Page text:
ETF.com: The index behind “BUZZ” (the BUZZ NextGen AI US Sentiment Leaders Index) has been your passion and life’s work. What’s the story?

Jamie Wise: “BUZZ” really started because I saw people on social media platforms [I use]—namely Stocktwits and Twitter—talking about stocks. At first I had a misconception that probably the people talking on Twitter or Stocktwits are only talking about super-risky, high growth, to-the-moon-type stocks.

But then, once I peeled that first layer back, I realized there was real thread of diversity to the conversation, and wouldn't it be interesting to sort of get a read of the temperature of that conversation?

Sentiment has always been something that fascinated me. You’re trained in the investment world to think of sentiment as something contrarian. The problem is, it was never measurable. You have all these polls, and we know the problems with the polling. We have all these proxy indicators that people could point to, whether it was the VIX, or put/call ratios, things of that nature, but that’s more on a macro level.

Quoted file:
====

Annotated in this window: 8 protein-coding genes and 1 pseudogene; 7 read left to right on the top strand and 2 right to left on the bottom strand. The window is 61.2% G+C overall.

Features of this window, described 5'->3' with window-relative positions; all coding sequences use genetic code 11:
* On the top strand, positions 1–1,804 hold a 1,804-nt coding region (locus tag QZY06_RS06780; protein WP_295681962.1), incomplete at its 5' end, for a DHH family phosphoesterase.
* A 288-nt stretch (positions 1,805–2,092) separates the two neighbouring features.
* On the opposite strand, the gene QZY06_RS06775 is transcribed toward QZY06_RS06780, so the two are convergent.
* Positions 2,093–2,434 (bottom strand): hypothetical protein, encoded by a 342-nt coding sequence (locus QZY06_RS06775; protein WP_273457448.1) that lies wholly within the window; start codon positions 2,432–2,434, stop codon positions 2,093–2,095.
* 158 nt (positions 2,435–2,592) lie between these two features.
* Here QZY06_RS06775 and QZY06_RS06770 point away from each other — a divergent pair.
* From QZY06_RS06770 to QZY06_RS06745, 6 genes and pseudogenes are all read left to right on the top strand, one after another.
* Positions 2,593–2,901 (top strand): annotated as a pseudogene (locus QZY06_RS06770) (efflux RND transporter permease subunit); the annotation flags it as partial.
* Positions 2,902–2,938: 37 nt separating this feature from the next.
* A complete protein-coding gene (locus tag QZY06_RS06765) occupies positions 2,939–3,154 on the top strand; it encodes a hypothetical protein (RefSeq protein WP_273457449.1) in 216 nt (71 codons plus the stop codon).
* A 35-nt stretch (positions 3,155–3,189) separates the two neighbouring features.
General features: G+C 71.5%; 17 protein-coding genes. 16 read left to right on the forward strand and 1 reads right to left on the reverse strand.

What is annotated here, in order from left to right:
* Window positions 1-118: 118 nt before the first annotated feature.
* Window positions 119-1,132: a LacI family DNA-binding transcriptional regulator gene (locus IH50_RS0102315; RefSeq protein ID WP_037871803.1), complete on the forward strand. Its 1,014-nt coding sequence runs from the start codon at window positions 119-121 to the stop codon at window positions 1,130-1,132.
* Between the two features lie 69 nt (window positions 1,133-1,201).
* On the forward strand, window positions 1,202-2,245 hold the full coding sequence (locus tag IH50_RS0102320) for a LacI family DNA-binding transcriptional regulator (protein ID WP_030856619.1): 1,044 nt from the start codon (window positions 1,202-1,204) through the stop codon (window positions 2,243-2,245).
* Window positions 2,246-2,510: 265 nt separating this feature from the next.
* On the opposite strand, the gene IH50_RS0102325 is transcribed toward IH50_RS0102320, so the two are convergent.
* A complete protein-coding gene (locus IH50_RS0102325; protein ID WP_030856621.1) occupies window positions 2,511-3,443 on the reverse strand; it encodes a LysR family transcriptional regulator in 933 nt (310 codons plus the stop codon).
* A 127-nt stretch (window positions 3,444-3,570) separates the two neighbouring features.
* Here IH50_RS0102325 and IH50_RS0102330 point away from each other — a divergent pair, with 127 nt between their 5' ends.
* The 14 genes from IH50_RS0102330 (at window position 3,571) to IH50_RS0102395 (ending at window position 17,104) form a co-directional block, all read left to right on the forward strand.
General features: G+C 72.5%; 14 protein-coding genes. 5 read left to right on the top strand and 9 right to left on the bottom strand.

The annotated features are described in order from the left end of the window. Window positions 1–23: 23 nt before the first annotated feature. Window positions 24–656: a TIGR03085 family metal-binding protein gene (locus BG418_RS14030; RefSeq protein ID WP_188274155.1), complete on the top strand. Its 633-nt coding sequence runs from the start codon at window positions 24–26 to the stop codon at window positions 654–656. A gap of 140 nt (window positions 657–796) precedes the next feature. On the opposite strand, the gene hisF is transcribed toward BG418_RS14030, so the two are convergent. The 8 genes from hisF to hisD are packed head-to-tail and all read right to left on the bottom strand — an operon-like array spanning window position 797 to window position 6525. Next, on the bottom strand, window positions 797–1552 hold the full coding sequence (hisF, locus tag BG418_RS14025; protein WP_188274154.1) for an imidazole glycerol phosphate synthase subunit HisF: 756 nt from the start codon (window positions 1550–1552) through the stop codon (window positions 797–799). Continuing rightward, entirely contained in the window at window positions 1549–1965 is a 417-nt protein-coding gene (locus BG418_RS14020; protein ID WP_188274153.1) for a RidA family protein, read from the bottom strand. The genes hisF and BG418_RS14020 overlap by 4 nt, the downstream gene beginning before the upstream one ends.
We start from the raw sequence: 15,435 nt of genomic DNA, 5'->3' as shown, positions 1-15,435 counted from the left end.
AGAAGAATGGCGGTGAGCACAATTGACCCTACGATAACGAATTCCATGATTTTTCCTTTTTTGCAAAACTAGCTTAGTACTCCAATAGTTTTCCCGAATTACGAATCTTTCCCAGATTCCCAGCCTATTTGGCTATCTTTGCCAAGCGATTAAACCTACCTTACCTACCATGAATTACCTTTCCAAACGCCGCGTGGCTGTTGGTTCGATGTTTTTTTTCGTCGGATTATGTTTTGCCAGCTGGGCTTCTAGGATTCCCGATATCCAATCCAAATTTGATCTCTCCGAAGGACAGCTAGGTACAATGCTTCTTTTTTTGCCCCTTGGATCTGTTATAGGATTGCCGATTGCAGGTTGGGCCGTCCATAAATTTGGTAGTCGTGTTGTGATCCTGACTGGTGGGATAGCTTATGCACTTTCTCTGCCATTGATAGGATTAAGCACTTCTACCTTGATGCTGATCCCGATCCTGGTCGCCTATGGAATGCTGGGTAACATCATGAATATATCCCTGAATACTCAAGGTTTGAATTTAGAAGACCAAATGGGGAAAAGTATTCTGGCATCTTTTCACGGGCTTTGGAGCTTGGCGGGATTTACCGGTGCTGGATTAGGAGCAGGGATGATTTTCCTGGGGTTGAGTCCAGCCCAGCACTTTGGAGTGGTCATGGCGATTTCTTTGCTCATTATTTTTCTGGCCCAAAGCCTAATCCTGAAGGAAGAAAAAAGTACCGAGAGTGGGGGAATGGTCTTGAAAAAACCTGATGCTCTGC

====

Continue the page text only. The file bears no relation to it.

When it came to stock-specific sentiment, it was really just someone's opinion on CNBC, frankly. I could get on a show, and pick up the microphone, and say, “Sentiment in XYZ stock is high or low.” But really, they have no data to confirm that, other than maybe conversations that person had with their own network, or they're looking at a stock chart, or what have you.

Back in 2014, we started the project to measure sentiment at the individual-security level.

ETF.com Would it be fair to say you're really measuring social media that's focused on stocks?

Wise: Yes. Ten years ago or so, this kind of communication didn't exist. Yes, there were the early online chat boards and message boards. They were very focused on maybe a handful of stocks. And the diversity of people on those things was unbelievably low.

It would have been nice to say, “Yeah, there's 10, 15, 20 years of history, since the internet has been around, there’ve been people talking about stocks on the internet in a broad and diverse way,” but that's just not the case at all.

You don't get any real data until the early part of the 2010s. And even then, it's much, much narrow than it is today. By 2015, though, it was robust. We were looking at 2 million posts a month that our algorithms were processing back when the “BUZ” first launched, which we thought was a lot of data then.